Salford Sacred Trinity, Lancashire GenealogyEdit This Page

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England RTENOTITLE Lancashire RTENOTITLE Lancashire Parishes

Contents

Chapelry History

Sacred Trinity Salford, an ancient chapel and one of seven chapelries in Salford Township, and lying within the civil parish of Manchester [which also see]. The chapel was created by 1635.

"SALFORD, a town, a township, seven chapelries, a district, and a hundred, in Lancashire. The infantry barracks, in Regent-road, have accommodation for a commanding officer, 3 field officers, 30 other officers, and 978 men. The workhouse stands in Eccles New-road; is a conspicuous edifice of brick and stone, in the modern Gothic style; and has accommodation for more than 300 inmates.  The borough boundaries are the same municipally as parliamentarily; and include all Salford, Pendleton, and Broughton townships, and part of Pendlebury.  The..[seven]...chapelriesare not far from being aggregately conterminate with the township; are all in Manchester parish;...and are called St. Bartholomew [1841], Christchurch [1831], St. Matthias [1842], St. Philip [1826] , St. Simon [1846], St. Stephen [1794], and Trinity [1635]. The places of worship, in 1851, were 13 of the Church of England, with 10,786 sittings; 1 of the Church of Scotland, with 800 s.; 6 of Independents, with 4,712 s.; 2 of Baptists, with 500 s.; 1 of Unitarians, with 110 s.; 7 of Wesleyans, with 6,085 s.; 1 of New Connexion Methodists, with225 s.; 2 of Primitive Methodists, with 1,004 s.; 3 of the Wesleyan Association, with 1, 126 s.; 1 of Welsh Calvinistic Methodists, with 500 s.; 1 of the New Church, with 450 s.; 1 of Roman Catholics, with 1,030 s; and 1 of Latter Day Saints, with 70 s."[1]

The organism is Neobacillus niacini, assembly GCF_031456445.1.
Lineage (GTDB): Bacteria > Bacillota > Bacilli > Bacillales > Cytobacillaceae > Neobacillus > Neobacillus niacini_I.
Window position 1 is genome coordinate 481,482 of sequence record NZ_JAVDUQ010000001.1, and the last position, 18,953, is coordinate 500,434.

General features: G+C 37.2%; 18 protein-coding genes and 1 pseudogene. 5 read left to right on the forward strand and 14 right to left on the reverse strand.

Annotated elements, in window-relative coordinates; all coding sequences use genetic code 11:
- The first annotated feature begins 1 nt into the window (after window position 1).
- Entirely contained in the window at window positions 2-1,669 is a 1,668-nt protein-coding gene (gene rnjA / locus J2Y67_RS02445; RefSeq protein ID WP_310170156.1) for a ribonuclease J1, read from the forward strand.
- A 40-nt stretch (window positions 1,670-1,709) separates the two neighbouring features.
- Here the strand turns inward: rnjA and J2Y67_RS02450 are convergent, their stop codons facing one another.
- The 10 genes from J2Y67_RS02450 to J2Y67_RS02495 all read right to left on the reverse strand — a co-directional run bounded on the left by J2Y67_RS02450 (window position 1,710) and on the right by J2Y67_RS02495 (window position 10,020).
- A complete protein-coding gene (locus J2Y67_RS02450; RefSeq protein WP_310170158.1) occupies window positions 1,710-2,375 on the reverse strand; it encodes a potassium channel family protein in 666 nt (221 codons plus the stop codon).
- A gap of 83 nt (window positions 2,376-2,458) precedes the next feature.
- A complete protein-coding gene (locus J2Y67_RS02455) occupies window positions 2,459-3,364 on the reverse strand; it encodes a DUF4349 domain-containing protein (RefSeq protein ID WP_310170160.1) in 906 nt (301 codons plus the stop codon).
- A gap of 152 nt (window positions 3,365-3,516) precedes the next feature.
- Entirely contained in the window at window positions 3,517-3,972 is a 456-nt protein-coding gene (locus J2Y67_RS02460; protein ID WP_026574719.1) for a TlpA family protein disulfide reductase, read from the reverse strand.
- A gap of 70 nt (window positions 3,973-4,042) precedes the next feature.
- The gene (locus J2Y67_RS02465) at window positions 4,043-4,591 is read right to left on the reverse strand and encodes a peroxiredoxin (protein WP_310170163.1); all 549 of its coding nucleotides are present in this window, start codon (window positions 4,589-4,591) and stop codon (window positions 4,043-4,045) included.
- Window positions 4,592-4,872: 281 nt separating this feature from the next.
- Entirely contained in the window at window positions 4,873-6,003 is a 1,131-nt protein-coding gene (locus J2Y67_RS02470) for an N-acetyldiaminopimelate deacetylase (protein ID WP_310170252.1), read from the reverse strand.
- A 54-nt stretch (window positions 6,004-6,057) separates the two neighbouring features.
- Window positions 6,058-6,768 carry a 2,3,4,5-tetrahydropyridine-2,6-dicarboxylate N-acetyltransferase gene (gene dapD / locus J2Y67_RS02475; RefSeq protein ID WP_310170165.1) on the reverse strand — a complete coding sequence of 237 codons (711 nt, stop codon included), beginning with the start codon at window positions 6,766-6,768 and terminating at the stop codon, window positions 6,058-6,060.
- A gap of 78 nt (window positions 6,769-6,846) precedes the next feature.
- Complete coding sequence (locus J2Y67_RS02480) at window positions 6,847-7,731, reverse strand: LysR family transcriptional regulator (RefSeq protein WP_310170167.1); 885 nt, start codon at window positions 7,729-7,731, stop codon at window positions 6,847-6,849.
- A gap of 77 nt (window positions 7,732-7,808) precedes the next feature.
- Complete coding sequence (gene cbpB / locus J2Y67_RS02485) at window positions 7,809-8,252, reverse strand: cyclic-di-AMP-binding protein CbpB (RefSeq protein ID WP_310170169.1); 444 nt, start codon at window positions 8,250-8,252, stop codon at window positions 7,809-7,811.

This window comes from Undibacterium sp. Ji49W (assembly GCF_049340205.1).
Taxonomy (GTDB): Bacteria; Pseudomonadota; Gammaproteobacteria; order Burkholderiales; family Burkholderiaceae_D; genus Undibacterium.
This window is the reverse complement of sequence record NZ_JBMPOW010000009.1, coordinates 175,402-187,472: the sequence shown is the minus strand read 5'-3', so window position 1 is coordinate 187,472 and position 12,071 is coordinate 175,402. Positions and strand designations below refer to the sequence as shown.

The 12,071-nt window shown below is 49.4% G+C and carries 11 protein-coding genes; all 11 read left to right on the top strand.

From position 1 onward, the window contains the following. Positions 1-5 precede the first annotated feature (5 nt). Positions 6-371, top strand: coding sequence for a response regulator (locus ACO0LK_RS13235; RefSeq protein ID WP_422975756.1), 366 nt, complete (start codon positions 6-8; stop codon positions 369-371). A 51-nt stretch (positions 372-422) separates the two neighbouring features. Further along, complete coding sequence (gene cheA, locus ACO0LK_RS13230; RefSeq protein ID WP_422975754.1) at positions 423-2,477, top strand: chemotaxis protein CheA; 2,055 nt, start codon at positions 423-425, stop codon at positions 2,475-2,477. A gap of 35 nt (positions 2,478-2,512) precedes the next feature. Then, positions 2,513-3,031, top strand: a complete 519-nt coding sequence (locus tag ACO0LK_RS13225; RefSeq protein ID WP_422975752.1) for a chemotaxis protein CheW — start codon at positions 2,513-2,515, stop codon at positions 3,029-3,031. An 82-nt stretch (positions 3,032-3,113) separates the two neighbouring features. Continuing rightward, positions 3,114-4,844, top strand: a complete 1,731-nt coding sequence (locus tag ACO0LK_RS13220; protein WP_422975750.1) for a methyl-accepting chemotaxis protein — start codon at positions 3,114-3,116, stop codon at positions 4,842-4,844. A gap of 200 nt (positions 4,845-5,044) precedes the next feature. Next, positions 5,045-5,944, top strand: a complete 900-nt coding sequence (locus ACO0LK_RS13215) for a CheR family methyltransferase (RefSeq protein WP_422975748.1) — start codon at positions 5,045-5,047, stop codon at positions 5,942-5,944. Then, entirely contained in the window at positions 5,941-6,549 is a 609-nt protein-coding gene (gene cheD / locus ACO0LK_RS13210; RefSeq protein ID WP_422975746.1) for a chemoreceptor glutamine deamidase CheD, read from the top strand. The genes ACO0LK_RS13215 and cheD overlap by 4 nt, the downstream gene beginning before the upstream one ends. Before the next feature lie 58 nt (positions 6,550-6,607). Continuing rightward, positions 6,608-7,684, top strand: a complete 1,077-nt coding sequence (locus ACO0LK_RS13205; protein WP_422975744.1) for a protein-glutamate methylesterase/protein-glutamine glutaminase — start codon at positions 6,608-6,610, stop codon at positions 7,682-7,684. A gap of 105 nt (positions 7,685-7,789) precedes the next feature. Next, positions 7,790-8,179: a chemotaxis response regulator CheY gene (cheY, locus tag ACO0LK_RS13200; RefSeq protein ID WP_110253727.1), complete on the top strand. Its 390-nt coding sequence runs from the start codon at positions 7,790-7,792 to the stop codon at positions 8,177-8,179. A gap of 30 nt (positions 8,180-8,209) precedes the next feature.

Resources

Civil Registration

Birth, marriages and deaths were kept by the government, from July 1837 to the present day. The civil registration article tells more about these records. There are several Internet sites with name lists or indexes. A popular site is FreeBMD.

Church records

Include here information for parish registers, Bishop’s Transcripts and other types of church records, such as parish chest records. Add the contact information for the office holding the original records. Add links to the Family History Library Catalog showing the film numbers in their collection

Census records

Probate records

Records of wills, administrations, inventories, indexes, etc. were filed by the court with jurisdiction over this parish. Go to Lancashire Probate Records to find the name of the court having primary jurisdiction. Scroll down in the article to the section Court Jurisdictions by Parish.

Maps and Gazetteers

Maps are a visual look at the locations in England. Gazetteers contain brief summaries about a place.

Web sites

Add any relevant sites that aren’t mentioned above.

Reference

  1. John Marius Wilson, Imperial Gazetteer of England and Wales (1870)

 

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